Co-Sign vs. Co-Own vs. Convenience Signer
Typically, a co-signer is a term that you use in association with credit cards or loans, not bank accounts. It's more common to be a co-owner or convenience signer on someone's bank account. Though specific rules vary by bank, a co-signer is someone who accepts liability for the mistakes that the primary account holder makes; a co-owner has more direct control over the account and may actively manage funds; and a convenience signer has the ability to manage funds in the account, including writing checks, but does not have liability. The roles often depend on the primary account holder's age -- parents of young children will be co-owners of the account; parents with children in college will be co-signers; and children become convenience signers of their parents' accounts later in life.
Minors vs. Non-Minors
In many cases, banks will require a co-signer or co-owner for a minor to open a bank account. Parents must do this if they want their child to have an account. Those over 18, however, can usually open an account without a co-signer. If the bank requires a co-signer, it's likely because the individual has bad credit. You should be wary of co-signing an account for an adult.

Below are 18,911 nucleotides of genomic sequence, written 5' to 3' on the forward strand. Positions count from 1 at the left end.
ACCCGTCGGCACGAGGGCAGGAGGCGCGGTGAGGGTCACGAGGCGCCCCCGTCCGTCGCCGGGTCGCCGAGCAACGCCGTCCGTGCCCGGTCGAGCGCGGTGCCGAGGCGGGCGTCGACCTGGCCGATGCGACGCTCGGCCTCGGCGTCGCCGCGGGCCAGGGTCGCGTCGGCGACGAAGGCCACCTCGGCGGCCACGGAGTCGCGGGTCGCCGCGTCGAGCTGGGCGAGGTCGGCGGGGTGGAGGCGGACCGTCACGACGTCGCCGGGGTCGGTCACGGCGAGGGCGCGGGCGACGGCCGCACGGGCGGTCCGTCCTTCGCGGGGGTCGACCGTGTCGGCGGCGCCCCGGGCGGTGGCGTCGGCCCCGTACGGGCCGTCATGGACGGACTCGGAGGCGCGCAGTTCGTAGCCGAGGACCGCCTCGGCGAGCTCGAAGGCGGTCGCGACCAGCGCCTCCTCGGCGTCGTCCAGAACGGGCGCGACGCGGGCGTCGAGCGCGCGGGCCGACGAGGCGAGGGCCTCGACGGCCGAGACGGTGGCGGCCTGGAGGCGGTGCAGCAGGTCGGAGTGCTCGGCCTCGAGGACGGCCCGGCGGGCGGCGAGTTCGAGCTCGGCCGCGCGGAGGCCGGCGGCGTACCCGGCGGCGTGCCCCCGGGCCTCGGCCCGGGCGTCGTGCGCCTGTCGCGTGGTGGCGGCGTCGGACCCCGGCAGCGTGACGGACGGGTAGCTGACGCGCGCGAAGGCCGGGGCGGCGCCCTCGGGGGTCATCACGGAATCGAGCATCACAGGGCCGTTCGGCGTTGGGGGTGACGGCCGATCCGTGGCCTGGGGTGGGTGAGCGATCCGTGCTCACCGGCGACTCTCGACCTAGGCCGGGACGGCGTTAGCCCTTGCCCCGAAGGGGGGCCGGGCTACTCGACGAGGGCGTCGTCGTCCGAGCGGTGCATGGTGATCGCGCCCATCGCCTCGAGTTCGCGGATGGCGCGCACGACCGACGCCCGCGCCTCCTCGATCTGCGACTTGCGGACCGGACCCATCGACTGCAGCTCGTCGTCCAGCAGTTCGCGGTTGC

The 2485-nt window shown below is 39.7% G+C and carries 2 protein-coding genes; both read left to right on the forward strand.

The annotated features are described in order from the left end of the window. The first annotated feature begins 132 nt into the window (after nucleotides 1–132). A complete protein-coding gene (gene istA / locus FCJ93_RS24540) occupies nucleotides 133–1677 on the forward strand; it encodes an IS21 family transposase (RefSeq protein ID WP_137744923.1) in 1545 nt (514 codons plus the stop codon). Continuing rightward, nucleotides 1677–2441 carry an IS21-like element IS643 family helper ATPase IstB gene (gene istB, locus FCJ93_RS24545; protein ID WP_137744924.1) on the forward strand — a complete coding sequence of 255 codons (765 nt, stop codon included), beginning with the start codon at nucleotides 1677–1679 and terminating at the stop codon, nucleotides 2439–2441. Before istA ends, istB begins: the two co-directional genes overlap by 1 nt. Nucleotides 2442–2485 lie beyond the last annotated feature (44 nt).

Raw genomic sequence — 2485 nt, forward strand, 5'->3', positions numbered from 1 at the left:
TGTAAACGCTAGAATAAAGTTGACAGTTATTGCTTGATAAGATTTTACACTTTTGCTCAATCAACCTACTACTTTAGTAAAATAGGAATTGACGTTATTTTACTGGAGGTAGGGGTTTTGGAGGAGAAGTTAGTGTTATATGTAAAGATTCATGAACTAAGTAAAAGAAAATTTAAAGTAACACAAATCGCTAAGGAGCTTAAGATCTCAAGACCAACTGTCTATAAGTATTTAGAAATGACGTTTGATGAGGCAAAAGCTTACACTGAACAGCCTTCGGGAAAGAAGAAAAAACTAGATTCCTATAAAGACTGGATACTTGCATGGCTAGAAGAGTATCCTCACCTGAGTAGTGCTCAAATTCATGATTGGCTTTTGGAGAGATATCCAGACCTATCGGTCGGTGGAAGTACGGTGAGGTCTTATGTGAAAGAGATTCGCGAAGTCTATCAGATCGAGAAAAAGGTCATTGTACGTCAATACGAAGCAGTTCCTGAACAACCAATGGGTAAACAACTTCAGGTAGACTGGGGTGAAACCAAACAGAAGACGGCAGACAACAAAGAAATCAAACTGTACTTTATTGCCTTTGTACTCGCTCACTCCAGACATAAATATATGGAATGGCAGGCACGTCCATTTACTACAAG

The co-signer is responsible if the primary account owner defaults on the account. If the account is a savings account, it is not possible for the individual to take out more than what's in the account. However, a person can overdraft on a checking account. The bank will initially try to get the money back from the primary account holder, but if it cannot, it will turn to the co-signer, who is then responsible.
Access to Funds
The co-signer may or may not have access to the funds in the bank account. She may even be able to withdraw money without the consent of the primary account holder. Look for details regarding the rights of the co-signer in the small print of the papers you signed when opening the account.